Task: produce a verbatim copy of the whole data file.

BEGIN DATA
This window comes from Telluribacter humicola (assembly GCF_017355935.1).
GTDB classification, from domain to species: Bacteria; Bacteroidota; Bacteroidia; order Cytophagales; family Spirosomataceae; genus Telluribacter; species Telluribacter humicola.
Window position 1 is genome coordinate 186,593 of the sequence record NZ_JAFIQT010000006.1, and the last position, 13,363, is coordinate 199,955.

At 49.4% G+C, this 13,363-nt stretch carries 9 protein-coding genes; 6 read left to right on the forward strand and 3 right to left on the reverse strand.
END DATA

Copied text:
This window comes from Telluribacter humicola (assembly GCF_017355935.1).
GTDB classification, from domain to species: Bacteria; Bacteroidota; Bacteroidia; order Cytophagales; family Spirosomataceae; genus Telluribacter; species Telluribacter humicola.
Window position 1 is genome coordinate 186,593 of the sequence record NZ_JAFIQT010000006.1, and the last position, 13,363, is coordinate 199,955.

At 49.4% G+C, this 13,363-nt stretch carries 9 protein-coding genes; 6 read left to right on the forward strand and 3 right to left on the reverse strand.